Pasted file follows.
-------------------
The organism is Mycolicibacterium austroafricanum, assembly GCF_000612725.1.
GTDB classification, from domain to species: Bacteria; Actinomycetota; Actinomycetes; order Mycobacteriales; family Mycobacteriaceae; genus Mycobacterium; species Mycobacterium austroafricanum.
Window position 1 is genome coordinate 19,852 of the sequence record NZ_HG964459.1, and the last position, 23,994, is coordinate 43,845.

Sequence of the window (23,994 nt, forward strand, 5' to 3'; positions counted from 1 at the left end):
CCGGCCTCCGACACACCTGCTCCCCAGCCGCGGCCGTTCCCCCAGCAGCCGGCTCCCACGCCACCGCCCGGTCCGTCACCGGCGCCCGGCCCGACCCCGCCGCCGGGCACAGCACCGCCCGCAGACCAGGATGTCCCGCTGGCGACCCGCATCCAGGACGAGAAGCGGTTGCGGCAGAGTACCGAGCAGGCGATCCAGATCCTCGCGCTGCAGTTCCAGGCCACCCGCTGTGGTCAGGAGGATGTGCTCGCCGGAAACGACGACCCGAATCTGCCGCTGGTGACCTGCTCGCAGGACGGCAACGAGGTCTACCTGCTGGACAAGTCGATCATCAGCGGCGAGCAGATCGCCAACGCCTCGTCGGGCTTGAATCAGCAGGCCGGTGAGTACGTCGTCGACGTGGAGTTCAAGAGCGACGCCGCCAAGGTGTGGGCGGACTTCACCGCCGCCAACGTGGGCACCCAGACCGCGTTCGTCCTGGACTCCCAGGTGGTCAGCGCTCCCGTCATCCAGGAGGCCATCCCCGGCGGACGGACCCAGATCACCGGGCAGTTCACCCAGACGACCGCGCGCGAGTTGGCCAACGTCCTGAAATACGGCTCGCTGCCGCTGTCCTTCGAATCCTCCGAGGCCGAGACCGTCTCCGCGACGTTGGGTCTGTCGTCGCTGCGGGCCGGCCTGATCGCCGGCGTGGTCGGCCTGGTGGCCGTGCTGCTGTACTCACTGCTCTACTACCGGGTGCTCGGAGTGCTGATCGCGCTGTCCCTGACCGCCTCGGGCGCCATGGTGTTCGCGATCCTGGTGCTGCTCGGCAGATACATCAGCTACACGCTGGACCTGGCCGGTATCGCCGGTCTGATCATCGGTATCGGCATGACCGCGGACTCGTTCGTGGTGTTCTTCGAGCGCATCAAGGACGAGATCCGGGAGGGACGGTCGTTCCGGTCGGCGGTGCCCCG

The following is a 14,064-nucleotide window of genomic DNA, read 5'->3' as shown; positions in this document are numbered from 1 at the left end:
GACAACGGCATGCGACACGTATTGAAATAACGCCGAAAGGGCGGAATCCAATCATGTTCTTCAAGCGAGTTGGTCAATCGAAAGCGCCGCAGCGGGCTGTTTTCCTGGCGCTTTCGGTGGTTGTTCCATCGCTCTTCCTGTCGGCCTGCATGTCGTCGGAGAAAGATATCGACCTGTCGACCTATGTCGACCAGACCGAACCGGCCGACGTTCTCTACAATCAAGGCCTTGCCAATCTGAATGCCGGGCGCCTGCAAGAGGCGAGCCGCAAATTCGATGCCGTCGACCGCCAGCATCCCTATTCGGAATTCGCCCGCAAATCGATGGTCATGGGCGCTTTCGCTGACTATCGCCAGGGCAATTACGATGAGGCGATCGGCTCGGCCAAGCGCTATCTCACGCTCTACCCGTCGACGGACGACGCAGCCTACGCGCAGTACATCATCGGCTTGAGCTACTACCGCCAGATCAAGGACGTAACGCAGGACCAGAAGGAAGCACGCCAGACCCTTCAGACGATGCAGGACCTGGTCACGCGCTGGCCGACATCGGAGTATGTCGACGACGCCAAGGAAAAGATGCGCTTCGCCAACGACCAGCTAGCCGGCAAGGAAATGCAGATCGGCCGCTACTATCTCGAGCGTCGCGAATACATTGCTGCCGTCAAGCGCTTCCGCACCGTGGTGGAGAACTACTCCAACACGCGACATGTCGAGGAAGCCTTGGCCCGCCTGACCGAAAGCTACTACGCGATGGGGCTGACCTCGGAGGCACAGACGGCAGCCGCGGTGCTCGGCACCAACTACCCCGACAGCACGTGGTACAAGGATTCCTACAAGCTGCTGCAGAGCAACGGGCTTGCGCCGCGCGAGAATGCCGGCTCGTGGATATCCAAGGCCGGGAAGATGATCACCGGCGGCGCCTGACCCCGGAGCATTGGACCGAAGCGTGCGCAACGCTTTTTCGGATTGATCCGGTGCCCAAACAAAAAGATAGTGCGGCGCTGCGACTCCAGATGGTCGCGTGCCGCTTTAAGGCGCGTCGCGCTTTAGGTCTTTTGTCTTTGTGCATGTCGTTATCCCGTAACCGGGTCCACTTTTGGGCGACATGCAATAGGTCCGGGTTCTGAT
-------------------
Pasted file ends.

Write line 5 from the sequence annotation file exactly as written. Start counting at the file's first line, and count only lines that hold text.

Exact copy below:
CCGGCCTCCGACACACCTGCTCCCCAGCCGCGGCCGTTCCCCCAGCAGCCGGCTCCCACGCCACCGCCCGGTCCGTCACCGGCGCCCGGCCCGACCCCGCCGCCGGGCACAGCACCGCCCGCAGACCAGGATGTCCCGCTGGCGACCCGCATCCAGGACGAGAAGCGGTTGCGGCAGAGTACCGAGCAGGCGATCCAGATCCTCGCGCTGCAGTTCCAGGCCACCCGCTGTGGTCAGGAGGATGTGCTCGCCGGAAACGACGACCCGAATCTGCCGCTGGTGACCTGCTCGCAGGACGGCAACGAGGTCTACCTGCTGGACAAGTCGATCATCAGCGGCGAGCAGATCGCCAACGCCTCGTCGGGCTTGAATCAGCAGGCCGGTGAGTACGTCGTCGACGTGGAGTTCAAGAGCGACGCCGCCAAGGTGTGGGCGGACTTCACCGCCGCCAACGTGGGCACCCAGACCGCGTTCGTCCTGGACTCCCAGGTGGTCAGCGCTCCCGTCATCCAGGAGGCCATCCCCGGCGGACGGACCCAGATCACCGGGCAGTTCACCCAGACGACCGCGCGCGAGTTGGCCAACGTCCTGAAATACGGCTCGCTGCCGCTGTCCTTCGAATCCTCCGAGGCCGAGACCGTCTCCGCGACGTTGGGTCTGTCGTCGCTGCGGGCCGGCCTGATCGCCGGCGTGGTCGGCCTGGTGGCCGTGCTGCTGTACTCACTGCTCTACTACCGGGTGCTCGGAGTGCTGATCGCGCTGTCCCTGACCGCCTCGGGCGCCATGGTGTTCGCGATCCTGGTGCTGCTCGGCAGATACATCAGCTACACGCTGGACCTGGCCGGTATCGCCGGTCTGATCATCGGTATCGGCATGACCGCGGACTCGTTCGTGGTGTTCTTCGAGCGCATCAAGGACGAGATCCGGGAGGGACGGTCGTTCCGGTCGGCGGTGCCCCG